virtually every screen play. With each handful of jersey, each elbow to the back, the venom rises. Though accustomed to such hands-on attention, Hamilton is irked by Dooling’s hounding, the steady collision of skinny arms and legs. He finishes with 16 points. But Jones’ man Billups steps up big, scoring eight of his 18 points in the final five minutes for a 90–81 Pistons win.

In the locker room afterwards, Dooling isn’t ready to call it quits.

“You know, I wouldn’t consider him a physical player,” he says of Hamilton. “He does a lot of running around out there, but I don’t sweat what he does.”

“What was all that back and forth business between you guys?” I ask.

“I don’t know, but he better know I ain’t no punk. He better try that stuff on somebody else, because I ain’t gonna back down.”

Down 1-0 at home, the Heat need to find a way to counter Detroit’s punishing backcourt and Dooling looks more and more like the solution. He’s reed thin, but unlike Jones, he can match any guard his height in strength and intensity. No one openly criticizes Jones’ effort, but it’s clear that he’s Miami’s weak link.

Dressed again in his civilian clothes, Dooling stands up in his polished loafers and adjusts his collar. Across the room, Damon’s locker is vacant. He has come and gone.

“We’ve got to be ready for Chauncey,” Dooling says. “He’s a bulldog down there.”

Bulldog, eh? Sounds like he read the scouting report after all.


The blue scouting reports are history. If the Heat don’t know what to expect by now, they’re in trouble. It’s all about heart and pride and faith tonight the three words printed on the laminated green card sitting on the seat next to Alonzo Mourning’s locker. The same cards can be found at the lockers of Dwyane Wade, Eddie Jones, and Rasual Butler. The team has gone Biblical. Inside the arena, the air is positively supercharged.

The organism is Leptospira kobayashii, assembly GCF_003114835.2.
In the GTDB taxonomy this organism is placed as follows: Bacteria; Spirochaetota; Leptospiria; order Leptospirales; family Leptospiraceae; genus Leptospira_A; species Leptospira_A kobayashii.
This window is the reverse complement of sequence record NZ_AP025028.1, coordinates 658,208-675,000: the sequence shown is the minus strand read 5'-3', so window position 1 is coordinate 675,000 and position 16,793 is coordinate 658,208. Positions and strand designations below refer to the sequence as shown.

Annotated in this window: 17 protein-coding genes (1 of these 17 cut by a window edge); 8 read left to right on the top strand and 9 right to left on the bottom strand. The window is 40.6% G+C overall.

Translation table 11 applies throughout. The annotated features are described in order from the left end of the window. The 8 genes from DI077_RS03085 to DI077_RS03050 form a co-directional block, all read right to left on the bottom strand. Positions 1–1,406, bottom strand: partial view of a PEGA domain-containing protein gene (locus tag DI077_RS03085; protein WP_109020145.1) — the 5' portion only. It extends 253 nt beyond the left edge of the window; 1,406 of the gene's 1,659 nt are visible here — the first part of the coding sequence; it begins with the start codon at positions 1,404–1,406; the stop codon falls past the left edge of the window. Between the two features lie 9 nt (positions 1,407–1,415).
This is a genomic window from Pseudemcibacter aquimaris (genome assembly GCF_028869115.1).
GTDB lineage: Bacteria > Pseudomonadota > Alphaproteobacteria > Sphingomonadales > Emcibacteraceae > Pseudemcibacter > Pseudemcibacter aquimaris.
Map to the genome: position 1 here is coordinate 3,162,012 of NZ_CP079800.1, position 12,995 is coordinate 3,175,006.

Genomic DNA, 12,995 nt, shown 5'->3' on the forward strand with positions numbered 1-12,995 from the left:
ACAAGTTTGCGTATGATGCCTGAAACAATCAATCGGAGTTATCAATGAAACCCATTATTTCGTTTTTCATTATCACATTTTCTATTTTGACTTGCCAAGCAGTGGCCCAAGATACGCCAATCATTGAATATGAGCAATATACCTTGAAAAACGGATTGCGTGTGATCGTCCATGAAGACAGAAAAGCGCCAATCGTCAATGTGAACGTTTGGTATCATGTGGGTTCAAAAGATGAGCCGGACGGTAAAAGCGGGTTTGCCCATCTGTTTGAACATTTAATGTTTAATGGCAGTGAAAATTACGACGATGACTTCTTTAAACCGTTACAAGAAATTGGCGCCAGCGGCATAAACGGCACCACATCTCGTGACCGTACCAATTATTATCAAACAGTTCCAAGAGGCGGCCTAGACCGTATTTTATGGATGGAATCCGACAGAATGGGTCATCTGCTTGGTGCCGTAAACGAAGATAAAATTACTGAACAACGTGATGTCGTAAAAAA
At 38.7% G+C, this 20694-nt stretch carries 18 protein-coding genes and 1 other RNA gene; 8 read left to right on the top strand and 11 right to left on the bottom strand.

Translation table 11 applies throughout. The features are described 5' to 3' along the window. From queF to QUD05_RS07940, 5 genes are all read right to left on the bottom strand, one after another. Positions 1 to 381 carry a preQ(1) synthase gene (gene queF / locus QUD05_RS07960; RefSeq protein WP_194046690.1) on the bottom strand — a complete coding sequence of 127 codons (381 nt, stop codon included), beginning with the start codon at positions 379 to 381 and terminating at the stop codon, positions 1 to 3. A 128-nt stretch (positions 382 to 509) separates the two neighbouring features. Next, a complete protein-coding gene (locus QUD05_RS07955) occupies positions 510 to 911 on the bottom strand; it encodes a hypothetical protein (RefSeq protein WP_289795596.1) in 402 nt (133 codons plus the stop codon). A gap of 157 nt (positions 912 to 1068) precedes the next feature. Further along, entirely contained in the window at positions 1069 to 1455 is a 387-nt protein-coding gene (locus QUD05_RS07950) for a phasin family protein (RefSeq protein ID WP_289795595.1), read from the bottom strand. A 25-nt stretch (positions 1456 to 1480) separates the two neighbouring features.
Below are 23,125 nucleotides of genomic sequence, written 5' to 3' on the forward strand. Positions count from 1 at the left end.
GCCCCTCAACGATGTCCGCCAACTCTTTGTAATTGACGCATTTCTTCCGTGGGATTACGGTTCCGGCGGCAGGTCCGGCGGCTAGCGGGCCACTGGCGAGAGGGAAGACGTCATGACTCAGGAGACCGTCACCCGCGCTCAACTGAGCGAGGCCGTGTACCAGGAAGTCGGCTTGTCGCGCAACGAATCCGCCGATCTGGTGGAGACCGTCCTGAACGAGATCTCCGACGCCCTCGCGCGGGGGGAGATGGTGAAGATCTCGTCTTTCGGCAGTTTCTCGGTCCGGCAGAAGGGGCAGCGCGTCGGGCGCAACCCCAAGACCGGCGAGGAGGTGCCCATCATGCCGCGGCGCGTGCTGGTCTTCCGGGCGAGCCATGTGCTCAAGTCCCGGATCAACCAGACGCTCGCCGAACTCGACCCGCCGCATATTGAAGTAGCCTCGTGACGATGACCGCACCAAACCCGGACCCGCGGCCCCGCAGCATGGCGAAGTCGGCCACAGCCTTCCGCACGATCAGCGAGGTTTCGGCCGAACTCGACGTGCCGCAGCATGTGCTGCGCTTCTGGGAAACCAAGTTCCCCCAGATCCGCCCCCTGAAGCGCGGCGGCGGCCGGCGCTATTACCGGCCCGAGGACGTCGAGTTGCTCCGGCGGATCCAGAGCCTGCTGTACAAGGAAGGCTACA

When the Heat march onto the court for warm-ups, Wade is nowhere in sight. Gulp! Hours earlier on ESPNEWS, I reported that he’d play. His teammates need him. Miami’s fans need him. You can see the anxiety on their faces. Where the hell is he?

When the buzzer sounds, the crowd rises to its feet in a rousing ovation. Wade trots from the locker room like he’s Willis Reed himself.

Play opens at a furious clip. With Wade struggling to recuperate, Shaq has been telling everyone in sight that he’ll carry the Heat. He works inside for a pair of dunks to give Miami an early 9-4 lead. Rip Hamilton answers, with Keyon Dooling clawing away at him by drilling his first six shots. Laboring to find his stroke, Wade hits a
22-footer for his first basket seven and a half minutes into the first quarter. He can’t seem to get the lift he needs. The pressure is on Jones to raise his game.

That is, until late in the first quarter when he steps on Chauncey Billups’ foot, rolling his ankle. He limps to the locker room to have it re-taped, returning to play thirty-two ineffective minutes. His final line: one point and two assists. The Heat hang on, pulling points from Udonis Haslem and Eddie Jones. Detroit counters with scrap,
pouncing on Miami’s guards at halfcourt, diving for loose balls and fending off Shaq’s determination in the paint. And then, inexplicably, up four points with six minutes to go, Miami stops feeding the big man. “I’m not out there making decisions, so you have to talk to the guy who’s making the calls,” he says afterwards, visibly angry.